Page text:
A look into how the Indian Green Building Council (IGBC) guidelines are affecting hospital design and the upkeep of hospitals.
The Indian Green Building Council (IGBC) has laid down certain parameters and criteria which look into the effective management of resources and the overall aesthetic and hygienic conditions of hospitals. In a country overrun by poor quality infrastructure, the IGBC not only heralds a better design language but also ensures the principles of sustainability and eco-friendliness are applied on a larger scale.
Getting an IGBC certificate isn’t a hard process. Yes, there may be a few layers of bureaucratic mumbo-jumbo to it but its impact far outweighs the process. Each hospital is graded on particular criterion based on the guidelines of the IGBC. The sum total of the score within each criteria is how each hospital is scored for the IGBC certification.
According to Janhavi Bhavsar, Project Architect, HOSMAC, the IGBC certificate is a welcome relief in India’s healthcare industry. “Once you get the IGBC certificate, there are a lot of government facilities and government subsidies that are available and which can be availed. Even in terms of procuring investments, large companies and particularly international clients, are more willing to invest in commercial projects which have a golden or platinum level of IGBC certification.” she says.
So what design changes can be made to have a better IGBC green score?
“There are a lot of design elements that get altered while following the IGBC guidelines. Natural ventilation and natural lighting are key elements in raising the overall score of the hospital. In case a facade faces the hot sun then the windows can be glazed to prevent the harmful direct sunlight to come in. Another important design element is spacing and ventilation. Opening up more space and having lesser cramped areas contribute greatly to the overall IGBC score,” adds Janhavi.
She also says, “Figures state that hospitals consume the most energy among the commercial sector; it’s a place where electricity must be available 24x7, and cutting off the energy supply can have a critical effect on the functionality of the hospital in emergency situations which in turn will have a negative effect on the health of the individuals at these hospitals. In terms of lighting, using low cost LED lights is a very big boon. Metering, a technique by which one figures out how much energy is consumed by which department, helps highlight which areas of the hospitals need to be scrutinized thoroughly. Maintenance and upkeep of instruments and equipment ensures they have a longer use period and makes them more energy efficient.”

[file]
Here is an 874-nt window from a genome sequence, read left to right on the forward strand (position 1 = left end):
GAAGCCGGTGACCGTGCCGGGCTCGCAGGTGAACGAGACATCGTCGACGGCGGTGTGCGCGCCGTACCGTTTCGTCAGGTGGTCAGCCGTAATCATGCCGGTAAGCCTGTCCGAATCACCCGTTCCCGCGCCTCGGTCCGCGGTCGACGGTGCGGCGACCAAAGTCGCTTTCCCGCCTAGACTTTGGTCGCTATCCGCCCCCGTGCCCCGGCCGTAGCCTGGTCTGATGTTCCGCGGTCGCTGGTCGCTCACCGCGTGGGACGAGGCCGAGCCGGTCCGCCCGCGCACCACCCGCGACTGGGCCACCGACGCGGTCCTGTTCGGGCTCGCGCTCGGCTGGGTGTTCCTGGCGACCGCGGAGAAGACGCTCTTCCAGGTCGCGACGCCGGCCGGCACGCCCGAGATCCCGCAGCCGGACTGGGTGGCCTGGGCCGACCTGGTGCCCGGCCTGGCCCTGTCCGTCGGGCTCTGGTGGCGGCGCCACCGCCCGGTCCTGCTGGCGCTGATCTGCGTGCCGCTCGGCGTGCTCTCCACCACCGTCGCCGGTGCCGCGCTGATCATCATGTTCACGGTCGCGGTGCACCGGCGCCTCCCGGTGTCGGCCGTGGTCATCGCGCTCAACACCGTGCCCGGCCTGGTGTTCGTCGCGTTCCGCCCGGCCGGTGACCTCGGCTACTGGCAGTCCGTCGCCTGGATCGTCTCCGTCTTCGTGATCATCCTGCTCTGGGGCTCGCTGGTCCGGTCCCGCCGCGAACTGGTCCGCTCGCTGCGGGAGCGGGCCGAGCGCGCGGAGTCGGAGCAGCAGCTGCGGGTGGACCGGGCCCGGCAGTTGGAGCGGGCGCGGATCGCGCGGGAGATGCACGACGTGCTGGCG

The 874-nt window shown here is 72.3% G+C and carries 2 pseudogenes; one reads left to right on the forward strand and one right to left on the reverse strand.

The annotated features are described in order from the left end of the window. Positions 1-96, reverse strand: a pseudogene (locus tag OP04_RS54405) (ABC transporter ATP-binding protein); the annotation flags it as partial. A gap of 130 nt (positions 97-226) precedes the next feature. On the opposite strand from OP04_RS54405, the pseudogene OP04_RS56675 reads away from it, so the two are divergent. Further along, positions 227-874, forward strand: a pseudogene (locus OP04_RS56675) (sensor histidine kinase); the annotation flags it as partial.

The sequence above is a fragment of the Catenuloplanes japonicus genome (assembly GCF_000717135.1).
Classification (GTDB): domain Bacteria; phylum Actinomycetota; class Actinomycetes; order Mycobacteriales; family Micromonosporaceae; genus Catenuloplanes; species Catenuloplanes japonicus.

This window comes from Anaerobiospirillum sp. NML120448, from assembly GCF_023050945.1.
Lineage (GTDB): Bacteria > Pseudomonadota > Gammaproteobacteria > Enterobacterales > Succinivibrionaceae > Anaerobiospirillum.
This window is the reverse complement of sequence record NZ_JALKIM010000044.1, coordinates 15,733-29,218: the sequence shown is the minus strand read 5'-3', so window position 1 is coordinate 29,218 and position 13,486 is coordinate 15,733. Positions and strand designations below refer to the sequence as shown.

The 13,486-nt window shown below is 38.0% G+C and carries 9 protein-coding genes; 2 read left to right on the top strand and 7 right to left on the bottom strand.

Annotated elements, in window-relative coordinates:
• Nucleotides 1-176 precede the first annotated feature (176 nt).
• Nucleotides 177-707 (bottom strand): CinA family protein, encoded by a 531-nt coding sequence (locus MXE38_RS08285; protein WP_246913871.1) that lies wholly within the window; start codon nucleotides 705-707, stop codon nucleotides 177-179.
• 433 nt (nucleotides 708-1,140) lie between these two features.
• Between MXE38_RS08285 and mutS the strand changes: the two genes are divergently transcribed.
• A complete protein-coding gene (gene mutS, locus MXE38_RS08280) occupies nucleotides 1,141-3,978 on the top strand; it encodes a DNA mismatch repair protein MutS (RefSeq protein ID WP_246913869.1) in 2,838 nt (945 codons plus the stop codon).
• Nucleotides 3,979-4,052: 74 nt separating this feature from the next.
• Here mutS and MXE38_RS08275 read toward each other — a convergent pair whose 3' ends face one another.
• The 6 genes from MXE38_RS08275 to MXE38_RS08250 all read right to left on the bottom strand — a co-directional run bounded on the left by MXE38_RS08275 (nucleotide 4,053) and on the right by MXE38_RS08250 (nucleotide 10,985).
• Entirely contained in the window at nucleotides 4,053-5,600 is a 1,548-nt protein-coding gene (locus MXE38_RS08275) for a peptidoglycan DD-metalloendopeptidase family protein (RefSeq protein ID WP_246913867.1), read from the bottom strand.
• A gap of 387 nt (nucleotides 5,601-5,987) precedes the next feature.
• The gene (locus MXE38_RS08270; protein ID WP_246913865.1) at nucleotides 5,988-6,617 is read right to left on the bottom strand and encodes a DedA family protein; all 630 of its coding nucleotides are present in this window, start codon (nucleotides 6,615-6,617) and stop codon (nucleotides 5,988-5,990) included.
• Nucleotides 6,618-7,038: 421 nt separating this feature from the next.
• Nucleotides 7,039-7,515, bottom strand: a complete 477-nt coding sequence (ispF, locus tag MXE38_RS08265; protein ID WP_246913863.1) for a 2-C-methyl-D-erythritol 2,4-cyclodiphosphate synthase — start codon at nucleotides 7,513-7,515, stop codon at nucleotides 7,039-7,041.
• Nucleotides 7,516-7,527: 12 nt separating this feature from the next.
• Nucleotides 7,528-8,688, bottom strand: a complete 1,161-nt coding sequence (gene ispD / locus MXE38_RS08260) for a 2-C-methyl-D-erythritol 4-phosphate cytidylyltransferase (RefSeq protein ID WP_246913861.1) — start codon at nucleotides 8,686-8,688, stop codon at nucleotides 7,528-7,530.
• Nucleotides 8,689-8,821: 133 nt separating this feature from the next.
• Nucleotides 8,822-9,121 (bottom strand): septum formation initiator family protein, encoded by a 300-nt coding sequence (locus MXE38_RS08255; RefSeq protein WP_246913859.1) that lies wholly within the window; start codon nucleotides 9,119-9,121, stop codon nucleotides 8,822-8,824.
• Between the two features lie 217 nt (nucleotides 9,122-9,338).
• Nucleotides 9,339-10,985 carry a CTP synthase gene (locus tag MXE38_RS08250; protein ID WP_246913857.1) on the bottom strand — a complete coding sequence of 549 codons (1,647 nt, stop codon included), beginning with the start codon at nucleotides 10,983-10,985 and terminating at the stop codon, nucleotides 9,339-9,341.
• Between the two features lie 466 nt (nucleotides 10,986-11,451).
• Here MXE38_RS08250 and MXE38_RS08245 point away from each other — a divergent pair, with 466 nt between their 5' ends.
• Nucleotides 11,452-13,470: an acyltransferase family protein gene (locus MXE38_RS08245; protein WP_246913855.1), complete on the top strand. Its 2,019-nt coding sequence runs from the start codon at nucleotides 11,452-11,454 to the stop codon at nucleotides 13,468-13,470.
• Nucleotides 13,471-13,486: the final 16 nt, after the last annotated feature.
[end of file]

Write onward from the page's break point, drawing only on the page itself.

What are the pros and cons of getting an IGBC certification?
The biggest drawback in setting up an IGBC certified green building is the cost of building. The initial cost for an IGBC certified green building is higher than that of a normal hospital. However, much like a solar heater, over a course of 5-10 years, the amount that is being saved on unnecessary expenditure and energy management makes it a more viable long-term solution. In addition, Janhavi says “There’s nothing fancy that is being done or being proposed while making an IGBC certified green building. The points which contribute to the overall score can be achieved from localized technology and labour anywhere in the country. Changing our mentalities is essential. Quite a few investors look only at the initial cost and the lack of foresight has a negative effect on the overall agenda of hospitals, which is, to ensure quality health care is provided to the patients.”
On the other hand, the pros massively outweigh the cons. Besides providing a more cleaner and sustainable source of health care, hospitals which are certified under the IGBC green code get various aids and benefits from the government. They are also involved in active conservation of water resources and energy resources, thereby reducing the stress on, and demand for these valuable resources. The IGBC certification also looks at the building material, site selection, planning and innovation in green designs, which not only promotes the sustenance and effective resource management of that one building, but also does its part in promoting the greater social good
What is the future of the IGBC Green certificate and what is its impact on hospitals today?
Hospitals are under no compulsion to have an IGBC certificate and even having an IGBC certificate means little when there’s a lack of conscious initiative to improve the environment from society. “Personally, I feel that the IGBC has become a business industry in itself. The certification is more for show and most builders care about following the bare minimum of rules as opposed to actually putting in some thought into the environment around them.” says Janhavi. “Although this might not be ideal, those who follow these guidelines are already playing a part in the betterment of the world around by taking energy efficiency, the green quotient and general maintenance and well-being of the institution seriously.” she concludes.